MR. KENNEDY: Mr. Speaker, I am going to do something right here that I am told is not normal, and it has not happened in the recent past, but I am going to go a little bit off script.

Mr. Speaker, government noted, after last year’s Budget Speech, that the President of the Newfoundland and Labrador Nurses’ Union stated, "What is most disappointing to me is that, while the word retention was put in there, in the Highlights document, there is not one initiative there around the retention of nurses."

It is felt, Mr. Speaker, by us as a government, that the very generous 21.5 per cent compounded salary offer over four years will help to address recruitment and retention issues for nurses. In addition, Mr. Speaker, government is further prepared to deal with recruitment and retention issues for nurses by the addition of a step at the top of the scale and the deletion of two steps at the bottom, and to increase shift differentials and standby rates.

SOME HON. MEMBERS: Hear, hear!

MR. KENNEDY: This is contingent, of course, on the union’s acceptance of a collective agreement, including government’s proposals on issues such as: term of contract, extended earnings loss, market adjustment letter, classification, MOU, et cetera.

Back to script, Mr. Speaker:
We will also provide $1.6 million to the regional health authorities over two years to supplement tuition and relief-staff costs so Licensed Practical Nurses can receive continuing education in medication administration and health assessment, both of which will be required for LPN licensure by 2012.

You will be examined on this material

The radio host talks about how much he reads of Newfoundland history, to the exclusion of virtually everything else, to the annoyance and frustration of his friends who suggest he broaden his range of reading material.

Caller Todd from the west coast calls in to spout myths and rants, including about the fishery. There’s already been an inquiry about the fishery, Todd reminds the well-read radio host, the McKirby Commision or some such.

“Remember that one?”, Todd asks.

“Vaguely,” replies the well-read, historically-minded radio host.

Newfoundland's National Newspaper

Observation: It's truly impressive how very often the people who frequently and vociferously profess not to care what the Globe and Mail prints about Newfoundland, read and quote extensively from the Globe and Mail.

Special Sycophancy Statement

This is a Special Sycophancy Statement issued by the labradore Sycophancy Observatory.

This past week was Budget Week, and with it, the customary barrage of Williams Government self… congratulation.

In 2004 there was a barrage of 28 Budget Bonanza press releases, but this was in the wake of Our Dear Dirge of a speech. It was also, importantly, before the adoption of the official ideology that He/We Are The Province. Danny Williams-Government was yet but a twinkle in a Comms Director's eye.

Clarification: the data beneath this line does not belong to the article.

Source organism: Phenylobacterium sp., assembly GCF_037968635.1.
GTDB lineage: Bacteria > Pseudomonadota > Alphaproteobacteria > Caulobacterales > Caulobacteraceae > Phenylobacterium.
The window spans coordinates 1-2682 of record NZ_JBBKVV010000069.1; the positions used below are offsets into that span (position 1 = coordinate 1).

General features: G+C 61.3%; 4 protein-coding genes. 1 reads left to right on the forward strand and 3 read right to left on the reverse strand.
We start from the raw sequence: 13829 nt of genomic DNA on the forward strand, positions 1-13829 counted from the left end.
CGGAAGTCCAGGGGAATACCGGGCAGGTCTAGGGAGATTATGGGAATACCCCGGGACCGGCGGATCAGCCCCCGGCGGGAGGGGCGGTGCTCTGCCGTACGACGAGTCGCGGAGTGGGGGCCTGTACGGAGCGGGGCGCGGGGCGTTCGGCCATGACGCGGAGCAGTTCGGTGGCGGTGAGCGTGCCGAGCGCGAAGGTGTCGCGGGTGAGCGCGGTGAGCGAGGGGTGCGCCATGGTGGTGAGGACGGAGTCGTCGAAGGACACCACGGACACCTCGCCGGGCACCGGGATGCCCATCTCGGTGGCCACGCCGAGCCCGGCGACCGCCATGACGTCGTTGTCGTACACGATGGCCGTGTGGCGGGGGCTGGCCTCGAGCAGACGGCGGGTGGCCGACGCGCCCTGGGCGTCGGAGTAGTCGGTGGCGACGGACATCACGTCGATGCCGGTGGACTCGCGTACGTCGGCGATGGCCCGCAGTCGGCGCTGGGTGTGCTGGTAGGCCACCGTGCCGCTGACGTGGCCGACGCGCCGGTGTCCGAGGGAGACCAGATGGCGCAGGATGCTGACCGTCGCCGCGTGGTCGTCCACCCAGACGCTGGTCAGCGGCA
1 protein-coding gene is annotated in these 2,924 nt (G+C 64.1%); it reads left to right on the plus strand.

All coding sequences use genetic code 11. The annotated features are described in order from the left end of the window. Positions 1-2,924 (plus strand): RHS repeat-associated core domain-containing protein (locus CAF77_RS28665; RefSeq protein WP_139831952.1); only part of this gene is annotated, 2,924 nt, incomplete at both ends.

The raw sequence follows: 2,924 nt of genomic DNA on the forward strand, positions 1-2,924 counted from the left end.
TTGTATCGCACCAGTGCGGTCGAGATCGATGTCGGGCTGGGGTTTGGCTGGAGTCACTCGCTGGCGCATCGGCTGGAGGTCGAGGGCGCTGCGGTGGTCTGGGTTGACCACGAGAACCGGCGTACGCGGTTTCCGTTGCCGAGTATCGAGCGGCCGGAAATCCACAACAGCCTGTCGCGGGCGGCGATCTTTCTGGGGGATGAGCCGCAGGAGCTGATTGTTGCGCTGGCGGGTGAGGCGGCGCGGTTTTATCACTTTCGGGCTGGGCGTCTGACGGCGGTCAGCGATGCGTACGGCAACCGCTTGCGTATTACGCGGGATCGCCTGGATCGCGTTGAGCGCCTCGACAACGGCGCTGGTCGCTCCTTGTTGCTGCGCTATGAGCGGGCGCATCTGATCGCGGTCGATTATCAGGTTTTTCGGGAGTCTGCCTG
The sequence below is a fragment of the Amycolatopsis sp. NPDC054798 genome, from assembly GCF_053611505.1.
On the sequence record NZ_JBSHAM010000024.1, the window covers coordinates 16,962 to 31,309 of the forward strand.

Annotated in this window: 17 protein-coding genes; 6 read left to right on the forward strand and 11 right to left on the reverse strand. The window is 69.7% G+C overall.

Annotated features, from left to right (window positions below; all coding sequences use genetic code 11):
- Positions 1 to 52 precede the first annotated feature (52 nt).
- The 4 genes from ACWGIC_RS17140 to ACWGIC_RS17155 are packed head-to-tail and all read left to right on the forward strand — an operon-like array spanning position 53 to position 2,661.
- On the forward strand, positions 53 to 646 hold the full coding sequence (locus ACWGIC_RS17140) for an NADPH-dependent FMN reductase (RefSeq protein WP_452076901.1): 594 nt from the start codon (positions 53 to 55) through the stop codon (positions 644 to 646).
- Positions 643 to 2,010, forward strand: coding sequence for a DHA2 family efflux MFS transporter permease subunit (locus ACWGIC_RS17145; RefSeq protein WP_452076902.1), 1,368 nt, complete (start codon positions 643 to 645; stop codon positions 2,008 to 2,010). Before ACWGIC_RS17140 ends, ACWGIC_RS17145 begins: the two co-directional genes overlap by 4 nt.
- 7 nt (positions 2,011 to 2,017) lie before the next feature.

In 2005, there were a whopping 35 Budget Blowout press releases, but only eight which attributed budgetary goodness to Danny Williams-Government. Of those, seven were issued by John Ottenheimer (whatever happened to that nice fellow?) and one by Joan Burke.

Iin 2006, with either the many, many, many comms directors who have to write them, or the few reporters to have to read them, having cried uncle, the budget blowout shrank dramatically in size, down to 13; more or less where it has remained ever since. Incidentally, what is the ratio of (Directors of Communication + Communications Specialists + Press Secretaries) to (Reporters who cover legislative and provincial government affairs on evena part-time basis) anyway?

However, 2006 was also the year in which the Danny-Centered Budget was born. It had modest beginnings, to be sure, but both of the Danny Williams-Government budget releases that year were issued by The Man himself.

In election year 2007, there were twelve budget press releases, plus two attached backgrounders, of which twelve attributed sunshin to Danny Williams-Government. Fully four of these were issued by Mr. Williams-Government himself, three by Joan Burke, two by Tom Marshall, and one each by Dianne Whalen, Shawn Skinner, Ross Wiseman, and Trevor Taylor, with a supporting cast of seventeen ministerial co-announcers.

In 2008, there were eleven budget releases, ten of which were Danny Williams-Governmenty, but only three of which gave the top nod to DWG himself. Almost unbelievably, the one minister who issued a press release that was full of budgetary sweetness and light, but utterly devoid of DWGosity, was — if you can believe it — Joan Burke.

Which brings us to 2009, in which we are back up to thirteen budget-day morsels, twelve of which successfully attribute all of the good budgetary news, and none of the bad, to Williams-Government.

To write and issue these thirteen releases, it took a total of 36 Directors of Communication + Communications Specialists + Press Secretaries credits, yet there are only 26 Ministerial “quotes”. This, even after firing up Cliché-o-tron 2009 which robotically insert the words “strong” or “strengthen” into all but two of the thirteen. (Pride and Determination, the other two of Our Dear Cardinal Virtues, took a breather this year.) You would think with Cliché-o-tron 2009 doing so much of the heavy lifting, the humans could have put their time and talent to better use.

It took nine different comms shop people (worth their weight in gold, no doubt) from five different departments, to tell us that We are Standing Strong in the Fight Against Poverty, unlike that pro-poverty party.